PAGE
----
In the not-too-distant future, burn victims may be able to recover in the half the time than is possible today. If so, it will be thanks to a biodegradable dressing that applies cultured skin cells directly to the wound site.
The biomaterial is being developed in a collaboration between Mexico's Autonomous University of the State of Morelos (UAEM) and the Scientific Research Centre of Yucatan.
Led by UAEM's Prof. Jesús Santa-Olalla Tapia, the researchers have isolated skin cells (keratinocytes), grown colonies of them in the lab, and then applied them to a gauze-like dressing. When applied to burns, the material delivers the cells right to the wound, where they release proteins that trigger skin growth.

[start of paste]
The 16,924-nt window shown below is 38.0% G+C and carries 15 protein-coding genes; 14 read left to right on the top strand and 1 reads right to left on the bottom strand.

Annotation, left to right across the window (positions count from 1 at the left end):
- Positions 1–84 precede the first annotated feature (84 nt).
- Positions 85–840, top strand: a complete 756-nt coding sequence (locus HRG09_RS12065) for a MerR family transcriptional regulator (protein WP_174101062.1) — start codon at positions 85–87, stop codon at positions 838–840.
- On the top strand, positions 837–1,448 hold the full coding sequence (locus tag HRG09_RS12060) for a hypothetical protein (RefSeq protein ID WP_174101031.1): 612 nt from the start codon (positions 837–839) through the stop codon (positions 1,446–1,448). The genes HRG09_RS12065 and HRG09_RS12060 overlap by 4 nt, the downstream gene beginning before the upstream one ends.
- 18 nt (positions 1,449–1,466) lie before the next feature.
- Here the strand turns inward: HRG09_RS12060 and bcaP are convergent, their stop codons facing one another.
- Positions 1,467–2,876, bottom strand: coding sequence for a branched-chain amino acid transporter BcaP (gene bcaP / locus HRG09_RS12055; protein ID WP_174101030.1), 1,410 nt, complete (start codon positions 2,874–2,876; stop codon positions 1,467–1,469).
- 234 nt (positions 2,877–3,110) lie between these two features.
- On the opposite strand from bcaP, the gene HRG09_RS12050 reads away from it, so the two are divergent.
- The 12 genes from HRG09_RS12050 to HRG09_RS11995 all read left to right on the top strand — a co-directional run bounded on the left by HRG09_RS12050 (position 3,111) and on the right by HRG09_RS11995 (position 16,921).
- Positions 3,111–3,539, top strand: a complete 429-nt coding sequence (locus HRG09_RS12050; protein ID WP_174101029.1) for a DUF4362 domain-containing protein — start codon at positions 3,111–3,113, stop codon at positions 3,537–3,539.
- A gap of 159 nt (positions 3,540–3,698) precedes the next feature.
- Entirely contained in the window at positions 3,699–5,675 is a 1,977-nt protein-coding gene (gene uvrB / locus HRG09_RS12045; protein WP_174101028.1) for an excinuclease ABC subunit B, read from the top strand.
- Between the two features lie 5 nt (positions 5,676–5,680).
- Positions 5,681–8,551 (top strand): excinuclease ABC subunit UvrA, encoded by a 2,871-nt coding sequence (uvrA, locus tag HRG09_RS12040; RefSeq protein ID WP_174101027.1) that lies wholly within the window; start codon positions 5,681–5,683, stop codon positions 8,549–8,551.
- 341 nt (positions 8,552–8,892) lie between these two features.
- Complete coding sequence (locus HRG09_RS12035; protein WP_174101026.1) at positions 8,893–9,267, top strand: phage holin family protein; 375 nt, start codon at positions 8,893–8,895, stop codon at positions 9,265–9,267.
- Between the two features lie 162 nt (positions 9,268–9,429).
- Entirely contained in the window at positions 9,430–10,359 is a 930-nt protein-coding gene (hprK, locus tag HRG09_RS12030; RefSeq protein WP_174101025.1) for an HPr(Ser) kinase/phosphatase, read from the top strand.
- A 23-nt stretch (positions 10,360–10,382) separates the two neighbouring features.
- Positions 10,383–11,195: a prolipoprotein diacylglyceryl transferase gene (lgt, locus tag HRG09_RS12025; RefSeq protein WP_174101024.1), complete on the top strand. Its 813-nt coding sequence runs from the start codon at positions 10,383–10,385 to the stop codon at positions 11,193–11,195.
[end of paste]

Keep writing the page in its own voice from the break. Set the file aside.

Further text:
Additionally, because the material simply biodegrades in place on the wound, the dressing never needs to be changed – doing so can sometimes set back the healing process, even though it's necessary with regular dressings.
As a result, when tested on small burns on rabbits and mice, the material reportedly reduced healing time by 50 percent. Plans now call for testing on larger animals, followed by human trials.
The technology is currently being developed in a partnership with the Hospital for Children and Teenagers in the State of Morelos. Its commercialization is being handled by Rubio Pharma and Associates, which plans to market it under the name of Epiderm-pro.
Source: Investigacion y Desarrollo (Spanish)
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